Three Lessons the RFID Industry Can Learn From Apple

By Mark Roberti

While RFID products continue to improve, technology providers must do more to make them easier to deploy and safer to invest in.

image_pdfimage_print

Apple is the most successful technology company on the planet. Today, its stock is valued at $643 (adjusting for a recent 7-to-1 split)—down from a peak of $700 in 2012)—and it boasts a market capitalization of $500 billion. Apple has become the “gorilla”—the dominant technology provider—in MP3 players, smartphones and tablets. It is rare for a tech company to dominate any one market, and no other company has done it three times. So as RFID companies seek to foster widespread adoption of their products, it’s worth looking at Apple to learn a few lessons.

1) Build the Whole Product
The first MP3 player was introduced in 1997. At the time, consumers needed to purchase a CD-ROM ripper that could copy songs from a music CD to a computer. They had to purchase software to organize songs and copy them to an MP3 player, and they had to purchase the MP3 player itself. This was too complicated for most consumers, so by 2001, sales of MP3 players had reached just 750,000 units.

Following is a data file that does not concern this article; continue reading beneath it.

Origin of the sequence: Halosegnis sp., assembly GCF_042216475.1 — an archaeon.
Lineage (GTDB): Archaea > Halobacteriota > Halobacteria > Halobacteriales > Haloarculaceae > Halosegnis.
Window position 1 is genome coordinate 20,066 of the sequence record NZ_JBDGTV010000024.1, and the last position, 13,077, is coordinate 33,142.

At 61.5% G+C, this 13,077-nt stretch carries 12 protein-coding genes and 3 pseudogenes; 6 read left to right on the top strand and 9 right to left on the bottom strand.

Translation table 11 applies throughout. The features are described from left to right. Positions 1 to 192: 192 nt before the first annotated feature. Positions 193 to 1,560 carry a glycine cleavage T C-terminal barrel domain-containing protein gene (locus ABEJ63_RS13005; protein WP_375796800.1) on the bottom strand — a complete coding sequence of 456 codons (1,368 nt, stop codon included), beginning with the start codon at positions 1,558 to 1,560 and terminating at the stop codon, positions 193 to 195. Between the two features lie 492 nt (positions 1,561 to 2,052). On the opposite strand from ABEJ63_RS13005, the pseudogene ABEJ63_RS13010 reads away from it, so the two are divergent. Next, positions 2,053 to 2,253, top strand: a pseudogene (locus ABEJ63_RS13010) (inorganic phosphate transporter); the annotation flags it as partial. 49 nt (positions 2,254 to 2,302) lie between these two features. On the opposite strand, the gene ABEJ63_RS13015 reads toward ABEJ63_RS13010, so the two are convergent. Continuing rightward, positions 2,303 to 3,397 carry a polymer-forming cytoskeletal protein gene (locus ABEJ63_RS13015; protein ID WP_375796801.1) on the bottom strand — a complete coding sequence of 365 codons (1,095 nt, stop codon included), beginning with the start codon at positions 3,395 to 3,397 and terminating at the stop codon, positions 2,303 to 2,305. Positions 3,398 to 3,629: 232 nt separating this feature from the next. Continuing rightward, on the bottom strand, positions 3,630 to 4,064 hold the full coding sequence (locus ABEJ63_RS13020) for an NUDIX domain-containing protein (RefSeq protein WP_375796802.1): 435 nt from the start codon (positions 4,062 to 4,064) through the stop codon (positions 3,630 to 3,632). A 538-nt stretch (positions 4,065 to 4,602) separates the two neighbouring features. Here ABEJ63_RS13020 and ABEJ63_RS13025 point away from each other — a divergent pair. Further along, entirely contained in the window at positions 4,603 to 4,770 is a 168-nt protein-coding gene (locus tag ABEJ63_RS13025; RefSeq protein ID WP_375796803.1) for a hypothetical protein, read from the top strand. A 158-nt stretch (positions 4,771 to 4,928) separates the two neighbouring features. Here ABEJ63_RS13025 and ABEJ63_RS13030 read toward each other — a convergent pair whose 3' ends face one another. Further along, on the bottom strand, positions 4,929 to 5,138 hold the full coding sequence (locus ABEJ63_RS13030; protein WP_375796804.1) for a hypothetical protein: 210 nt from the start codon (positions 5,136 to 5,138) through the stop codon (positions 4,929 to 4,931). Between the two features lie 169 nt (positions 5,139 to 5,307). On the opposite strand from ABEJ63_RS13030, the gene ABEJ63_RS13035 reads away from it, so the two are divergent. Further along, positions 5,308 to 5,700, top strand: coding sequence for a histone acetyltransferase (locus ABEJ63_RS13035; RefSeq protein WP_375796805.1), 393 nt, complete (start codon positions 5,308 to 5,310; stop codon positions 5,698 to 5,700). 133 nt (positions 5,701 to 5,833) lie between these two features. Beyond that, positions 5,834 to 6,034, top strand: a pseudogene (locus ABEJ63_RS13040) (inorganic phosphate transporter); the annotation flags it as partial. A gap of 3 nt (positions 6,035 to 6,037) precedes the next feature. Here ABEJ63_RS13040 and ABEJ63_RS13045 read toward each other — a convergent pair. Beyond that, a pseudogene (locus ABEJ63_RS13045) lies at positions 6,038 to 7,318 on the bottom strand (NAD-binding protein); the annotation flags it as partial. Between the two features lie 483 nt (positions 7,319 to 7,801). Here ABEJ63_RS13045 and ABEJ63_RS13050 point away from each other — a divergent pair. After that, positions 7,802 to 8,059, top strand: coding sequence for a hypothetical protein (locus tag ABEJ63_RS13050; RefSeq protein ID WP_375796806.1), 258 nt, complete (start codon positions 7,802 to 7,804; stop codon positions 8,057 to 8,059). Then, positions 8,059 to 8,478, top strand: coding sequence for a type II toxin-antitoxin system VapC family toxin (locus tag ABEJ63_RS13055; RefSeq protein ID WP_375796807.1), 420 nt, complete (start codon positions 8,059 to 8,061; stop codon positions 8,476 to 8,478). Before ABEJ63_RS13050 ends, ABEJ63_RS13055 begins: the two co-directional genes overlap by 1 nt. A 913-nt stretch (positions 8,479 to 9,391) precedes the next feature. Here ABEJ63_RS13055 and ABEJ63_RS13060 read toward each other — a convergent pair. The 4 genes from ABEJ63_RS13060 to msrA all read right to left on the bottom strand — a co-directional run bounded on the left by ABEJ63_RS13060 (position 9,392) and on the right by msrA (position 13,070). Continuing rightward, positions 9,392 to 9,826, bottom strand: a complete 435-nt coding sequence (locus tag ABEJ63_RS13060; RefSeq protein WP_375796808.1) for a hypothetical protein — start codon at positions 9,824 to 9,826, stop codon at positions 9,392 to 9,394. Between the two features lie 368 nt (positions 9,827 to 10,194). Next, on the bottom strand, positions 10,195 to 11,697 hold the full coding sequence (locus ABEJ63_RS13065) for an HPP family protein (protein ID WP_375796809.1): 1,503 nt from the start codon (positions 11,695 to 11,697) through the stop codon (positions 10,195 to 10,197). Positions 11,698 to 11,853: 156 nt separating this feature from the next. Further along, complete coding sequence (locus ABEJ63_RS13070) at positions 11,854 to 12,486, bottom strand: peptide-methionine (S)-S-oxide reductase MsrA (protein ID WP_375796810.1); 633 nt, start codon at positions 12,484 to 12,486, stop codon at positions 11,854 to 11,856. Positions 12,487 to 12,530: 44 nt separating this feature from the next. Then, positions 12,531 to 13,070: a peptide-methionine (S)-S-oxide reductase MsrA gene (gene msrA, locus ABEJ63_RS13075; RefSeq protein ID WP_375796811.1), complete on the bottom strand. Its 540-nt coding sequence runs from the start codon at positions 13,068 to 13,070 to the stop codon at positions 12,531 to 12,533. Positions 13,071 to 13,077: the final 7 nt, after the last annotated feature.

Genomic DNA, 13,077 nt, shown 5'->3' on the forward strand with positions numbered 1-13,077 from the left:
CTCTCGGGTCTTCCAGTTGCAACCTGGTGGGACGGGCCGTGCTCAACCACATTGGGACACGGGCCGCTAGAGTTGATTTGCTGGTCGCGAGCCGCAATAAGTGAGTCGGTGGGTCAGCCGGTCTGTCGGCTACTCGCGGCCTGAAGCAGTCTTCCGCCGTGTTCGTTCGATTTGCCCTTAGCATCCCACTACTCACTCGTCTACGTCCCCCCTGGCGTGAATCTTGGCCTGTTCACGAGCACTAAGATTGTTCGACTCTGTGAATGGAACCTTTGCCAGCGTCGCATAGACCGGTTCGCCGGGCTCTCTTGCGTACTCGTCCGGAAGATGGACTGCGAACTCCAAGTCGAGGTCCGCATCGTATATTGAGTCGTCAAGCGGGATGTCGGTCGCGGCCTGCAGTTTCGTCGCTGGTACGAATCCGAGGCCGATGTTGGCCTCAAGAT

Photo: iStockphoto

Around 2000, three years after returning to Apple, Steve Jobs surveyed the field of MP3 players and found most either “big and clunky” or “small and useless.” He created a team to develop a new MP3 player. At the same time, Apple acquired a company called SoundJam MP, which offered software that ran on Apple Macintosh computers and allowed people to manage digital music and copy songs to MP3 players. Apple improved the SoundJam user interface and added the ability to write to CD-ROMs. The software was released as iTunes in 2001, and the iPod was released later that year.

Sales of MP3 players jumped to 1.6 million units in 2002. Two years later, sales had more than doubled, and by 2007, sales of MP3 players, dominated by iPods, topped more than 150 million units. Apple’s iPod sales peaked in the first quarter of 2011, at just less than 20 million units.